Oh, how we suffer
in the name of beauty
By Dennis Oda, Star-Bulletin
Blake Kushi loves the tiny bound feet of Lee Chen. He especially loves their smell -- the stinkier the better.
Corsets, foot-binding,By Nadine Kam
breast implants -- all ways
we fool with Mother Nature
Assistant Features Editor
In the 20th century, we smugly concur that the 1,000-year Chinese ritual of foot-binding was barbaric. We recognize the absurdity of Victorian women who bound their waists into 14-inch corsets, cutting off their breathing and damaging their organs to achieve an ideal beauty.
So what are we to make of our own era of scalpel-happy souls willing to nip and tuck and lift their way to "perfection"?
Women from all three eras compare notes when Betty Burdick, master of fine arts candidate at the University of Hawaii, directs "The Waiting Room" at the Earle Ernst Lab Theatre.
The contemporary comedy by Lisa Loomer was written while the playwright's mother was suffering from breast cancer. Loomer saw the need for patients to be allowed to make educated choices when confronted with health issues.
In researching the play, Burdick said one of the facts that interested her was that 75 percent of women with breast implants need to have follow-up surgery due to complications.
The damage was psychological as well as physical. Burdick said that men like the look, but not the feel of implants, and that "women were shy of having sex after they had the implants because they knew they didn't feel natural."
As comedian Billy Crystal said, for many, "It's better to look good than feel good."
"People are funny in certain situations," Burdick said. "Lisa Loomer was criticized by people who told her, 'Cancer's not funny,' but people are funny in certain situations. I think humor will get a point across faster than beating people over the heads."
The comedy's setting is a contemporary waiting room, in which Lee Chen plays the woman with bound feet, Jill Rolston is the woman with breast implants and Maureen Freehill plays the corseted Victorian. No matter what the era, Burdick said, "Women will go to any ridiculous length to do that which will allow them to fit in with society, to get a man, to get a job.
"Women are constantly confronted with images of what's desirable through Madison Avenue's eyes."
Freehill squeezes her 25-inch waist into a 22-inch corset for the play, but this is large compared to Victorian times. At the most severe, corsets helped to create a 16-inch waist.
"My character is very proud of her small waist because she got her corset at 14, young enough for organs to develop around the corset. Women ended up being strangulated by their corsets. They had very little ability to breathe, they couldn't eat, they fainted. All this looked crazy. People called it hysteria, but it was in response to pressures physiological and sociological."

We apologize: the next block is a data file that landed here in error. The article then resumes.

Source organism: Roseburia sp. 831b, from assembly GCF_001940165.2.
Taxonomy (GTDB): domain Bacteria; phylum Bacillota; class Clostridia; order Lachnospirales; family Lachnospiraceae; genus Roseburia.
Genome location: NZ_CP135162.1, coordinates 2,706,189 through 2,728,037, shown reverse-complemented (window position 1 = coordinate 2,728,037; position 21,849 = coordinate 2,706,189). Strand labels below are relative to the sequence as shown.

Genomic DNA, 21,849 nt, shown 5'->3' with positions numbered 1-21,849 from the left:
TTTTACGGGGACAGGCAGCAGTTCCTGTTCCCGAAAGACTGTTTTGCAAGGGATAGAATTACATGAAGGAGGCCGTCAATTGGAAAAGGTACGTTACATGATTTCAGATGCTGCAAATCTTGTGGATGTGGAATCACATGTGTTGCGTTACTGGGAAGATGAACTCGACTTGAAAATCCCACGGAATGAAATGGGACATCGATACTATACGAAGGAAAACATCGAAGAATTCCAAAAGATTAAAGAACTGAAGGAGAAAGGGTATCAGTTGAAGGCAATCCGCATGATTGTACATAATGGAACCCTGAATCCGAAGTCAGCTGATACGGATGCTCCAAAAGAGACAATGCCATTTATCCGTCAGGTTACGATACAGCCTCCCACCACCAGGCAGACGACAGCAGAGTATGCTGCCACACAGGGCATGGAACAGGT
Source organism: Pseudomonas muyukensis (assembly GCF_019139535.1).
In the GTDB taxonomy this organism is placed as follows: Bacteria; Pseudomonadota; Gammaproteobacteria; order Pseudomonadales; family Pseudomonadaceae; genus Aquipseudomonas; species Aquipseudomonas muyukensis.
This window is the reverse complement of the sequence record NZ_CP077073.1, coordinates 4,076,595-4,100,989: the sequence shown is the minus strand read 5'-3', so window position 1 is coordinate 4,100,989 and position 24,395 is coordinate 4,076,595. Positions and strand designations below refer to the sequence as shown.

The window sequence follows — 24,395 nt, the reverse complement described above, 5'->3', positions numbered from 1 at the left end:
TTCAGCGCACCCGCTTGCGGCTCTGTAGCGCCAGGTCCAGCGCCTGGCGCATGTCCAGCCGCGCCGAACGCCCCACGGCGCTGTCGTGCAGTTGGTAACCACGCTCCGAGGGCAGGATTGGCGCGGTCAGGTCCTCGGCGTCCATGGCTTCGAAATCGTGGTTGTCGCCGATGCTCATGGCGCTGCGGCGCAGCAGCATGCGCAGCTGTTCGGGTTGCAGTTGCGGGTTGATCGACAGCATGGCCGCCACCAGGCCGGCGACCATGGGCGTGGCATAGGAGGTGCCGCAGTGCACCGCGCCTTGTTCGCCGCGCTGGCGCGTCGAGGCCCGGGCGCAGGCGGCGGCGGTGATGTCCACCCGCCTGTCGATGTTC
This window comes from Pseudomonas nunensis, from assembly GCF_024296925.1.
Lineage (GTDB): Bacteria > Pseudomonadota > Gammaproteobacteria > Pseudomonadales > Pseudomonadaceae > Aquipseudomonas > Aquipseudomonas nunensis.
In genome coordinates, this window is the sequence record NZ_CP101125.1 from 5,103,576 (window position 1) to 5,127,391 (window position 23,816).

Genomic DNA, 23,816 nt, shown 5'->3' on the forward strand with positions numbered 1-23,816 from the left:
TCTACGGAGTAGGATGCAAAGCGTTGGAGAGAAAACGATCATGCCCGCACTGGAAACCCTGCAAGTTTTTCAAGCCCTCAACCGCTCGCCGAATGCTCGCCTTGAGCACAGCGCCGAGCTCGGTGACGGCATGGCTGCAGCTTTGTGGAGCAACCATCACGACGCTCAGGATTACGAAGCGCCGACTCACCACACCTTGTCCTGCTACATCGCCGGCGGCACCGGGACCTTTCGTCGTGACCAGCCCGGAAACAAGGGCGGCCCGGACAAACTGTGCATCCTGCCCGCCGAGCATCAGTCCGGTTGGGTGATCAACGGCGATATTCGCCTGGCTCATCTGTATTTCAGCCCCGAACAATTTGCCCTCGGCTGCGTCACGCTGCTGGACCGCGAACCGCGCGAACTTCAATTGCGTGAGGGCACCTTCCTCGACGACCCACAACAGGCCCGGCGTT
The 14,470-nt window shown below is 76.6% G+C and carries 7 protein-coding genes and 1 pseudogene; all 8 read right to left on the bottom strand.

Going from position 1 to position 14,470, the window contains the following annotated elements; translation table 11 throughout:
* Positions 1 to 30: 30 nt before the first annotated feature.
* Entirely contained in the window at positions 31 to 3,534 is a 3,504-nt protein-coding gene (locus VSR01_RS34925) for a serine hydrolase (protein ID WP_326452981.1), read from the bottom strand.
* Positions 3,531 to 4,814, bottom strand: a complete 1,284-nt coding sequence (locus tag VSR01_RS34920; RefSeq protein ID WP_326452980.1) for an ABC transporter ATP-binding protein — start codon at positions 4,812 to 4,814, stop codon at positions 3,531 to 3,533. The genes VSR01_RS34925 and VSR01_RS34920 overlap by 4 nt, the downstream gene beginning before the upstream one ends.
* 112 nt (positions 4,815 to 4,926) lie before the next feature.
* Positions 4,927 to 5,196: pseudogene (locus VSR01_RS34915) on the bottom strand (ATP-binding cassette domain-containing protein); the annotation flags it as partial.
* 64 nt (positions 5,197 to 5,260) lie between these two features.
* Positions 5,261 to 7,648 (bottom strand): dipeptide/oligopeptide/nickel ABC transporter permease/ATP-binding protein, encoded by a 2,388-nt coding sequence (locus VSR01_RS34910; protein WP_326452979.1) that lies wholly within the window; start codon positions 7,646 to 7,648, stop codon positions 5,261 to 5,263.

There was a lot of research done for this play in areas of alternative medicine, 18th century China, the Victorian era, breast cancer and implants.
"People are only now getting smart with breast implants," Freehill said, "but I talk to women all the time about wanting to get a lift here, a tummy tuck there. I ask them why and they say, 'Because it makes me feel better.'
"But why do they feel better? Because other people from the outside are going to say, 'Oh wow, you look hot.'
"That way of thinking can be so damaging, not only physically, but emotionally, and it can be limiting in what you can achieve. So much attention and energy is focused on physical appearance that you're not able to educate yourself about issues, you may not even know what you think about issues. You're focusing on whether you'll be liked by society, particularly male society."
In Victorian times, society was even more male-dominated. Women of that time had a huge stake in physical beauty, Freehill said, because they were economically dependent on men who saw no need to educate women, except in the domestic arts.
"To this day I think it's appealing for men to have women be not as smart as them," Freehill said. "I think it's kind of scary for some men to deal with smart women."
Yet we can't ignore the way society shapes desires and ideals.
Freehill said, "I do feel -- especially as an actor -- that there is a strong pressure to keep a certain physique, although I also feel it's a health choice for me.
"Most of the time I just get really tired and feel I look really old. Now, a man can look tired and he'll be told, 'You must be working hard; you're very distinguished looking' vs. 'You look like an old bag.'
"It's still very important to look fresh and young no matter what age I may be."
Place: Earle Ernst Lab Theatre
The Waiting Room
Showtimes: 8 p.m. tomorrow through March 14 and 2 p.m. March 15
Tickets: $6-$8, $3 for UH students